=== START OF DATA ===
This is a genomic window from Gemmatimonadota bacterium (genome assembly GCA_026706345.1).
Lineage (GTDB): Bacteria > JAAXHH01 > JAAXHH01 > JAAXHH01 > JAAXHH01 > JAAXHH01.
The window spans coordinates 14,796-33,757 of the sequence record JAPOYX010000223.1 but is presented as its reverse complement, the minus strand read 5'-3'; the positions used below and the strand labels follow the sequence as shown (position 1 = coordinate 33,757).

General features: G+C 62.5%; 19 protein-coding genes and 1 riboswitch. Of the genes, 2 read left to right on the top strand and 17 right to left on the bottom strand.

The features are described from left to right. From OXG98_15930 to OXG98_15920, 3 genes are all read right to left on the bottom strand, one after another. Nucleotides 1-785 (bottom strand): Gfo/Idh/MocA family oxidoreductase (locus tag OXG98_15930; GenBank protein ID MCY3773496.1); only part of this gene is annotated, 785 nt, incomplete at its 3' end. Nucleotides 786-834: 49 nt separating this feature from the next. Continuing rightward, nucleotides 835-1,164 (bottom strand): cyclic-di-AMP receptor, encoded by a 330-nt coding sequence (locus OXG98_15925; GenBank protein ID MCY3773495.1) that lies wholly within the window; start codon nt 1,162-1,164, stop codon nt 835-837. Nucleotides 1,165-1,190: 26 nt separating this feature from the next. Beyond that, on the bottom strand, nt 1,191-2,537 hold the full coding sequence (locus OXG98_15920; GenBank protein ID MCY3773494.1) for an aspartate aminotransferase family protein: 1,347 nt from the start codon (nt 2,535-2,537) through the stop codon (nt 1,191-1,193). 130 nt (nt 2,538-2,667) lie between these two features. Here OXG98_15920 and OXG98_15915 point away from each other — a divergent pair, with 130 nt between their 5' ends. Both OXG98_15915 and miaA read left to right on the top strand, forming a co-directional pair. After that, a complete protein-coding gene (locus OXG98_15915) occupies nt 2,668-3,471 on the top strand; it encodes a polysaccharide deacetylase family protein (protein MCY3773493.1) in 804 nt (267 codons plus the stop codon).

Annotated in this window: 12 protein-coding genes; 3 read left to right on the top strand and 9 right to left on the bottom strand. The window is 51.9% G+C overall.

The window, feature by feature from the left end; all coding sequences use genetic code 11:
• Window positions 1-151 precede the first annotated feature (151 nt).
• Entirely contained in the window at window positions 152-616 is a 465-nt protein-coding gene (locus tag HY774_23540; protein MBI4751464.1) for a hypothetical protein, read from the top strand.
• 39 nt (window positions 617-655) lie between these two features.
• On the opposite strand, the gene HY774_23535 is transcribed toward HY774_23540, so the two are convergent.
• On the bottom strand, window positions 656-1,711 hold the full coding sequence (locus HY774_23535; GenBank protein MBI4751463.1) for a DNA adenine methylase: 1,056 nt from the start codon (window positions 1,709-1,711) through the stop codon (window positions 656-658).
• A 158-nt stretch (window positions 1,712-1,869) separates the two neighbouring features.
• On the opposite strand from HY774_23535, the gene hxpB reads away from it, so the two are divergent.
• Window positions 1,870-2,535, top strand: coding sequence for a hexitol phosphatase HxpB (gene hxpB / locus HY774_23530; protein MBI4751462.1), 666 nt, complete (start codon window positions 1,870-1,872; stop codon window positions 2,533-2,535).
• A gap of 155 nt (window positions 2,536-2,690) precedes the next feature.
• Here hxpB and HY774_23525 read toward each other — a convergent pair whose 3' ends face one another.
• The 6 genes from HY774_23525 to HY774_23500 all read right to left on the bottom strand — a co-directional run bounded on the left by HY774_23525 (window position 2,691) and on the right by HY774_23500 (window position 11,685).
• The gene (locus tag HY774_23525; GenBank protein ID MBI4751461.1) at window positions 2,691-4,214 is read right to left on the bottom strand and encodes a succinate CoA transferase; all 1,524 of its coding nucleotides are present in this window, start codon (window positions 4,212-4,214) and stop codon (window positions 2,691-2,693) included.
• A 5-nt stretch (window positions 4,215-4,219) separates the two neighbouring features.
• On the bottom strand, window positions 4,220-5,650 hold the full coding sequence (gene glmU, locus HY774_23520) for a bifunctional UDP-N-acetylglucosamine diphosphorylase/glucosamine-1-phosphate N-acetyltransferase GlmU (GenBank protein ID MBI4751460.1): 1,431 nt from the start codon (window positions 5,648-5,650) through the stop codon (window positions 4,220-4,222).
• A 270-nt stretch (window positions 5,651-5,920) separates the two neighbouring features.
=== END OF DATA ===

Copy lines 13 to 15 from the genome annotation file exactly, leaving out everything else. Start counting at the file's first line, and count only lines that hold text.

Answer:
• A 158-nt stretch (window positions 1,712-1,869) separates the two neighbouring features.
• On the opposite strand from HY774_23535, the gene hxpB reads away from it, so the two are divergent.
• Window positions 1,870-2,535, top strand: coding sequence for a hexitol phosphatase HxpB (gene hxpB / locus HY774_23530; protein MBI4751462.1), 666 nt, complete (start codon window positions 1,870-1,872; stop codon window positions 2,533-2,535).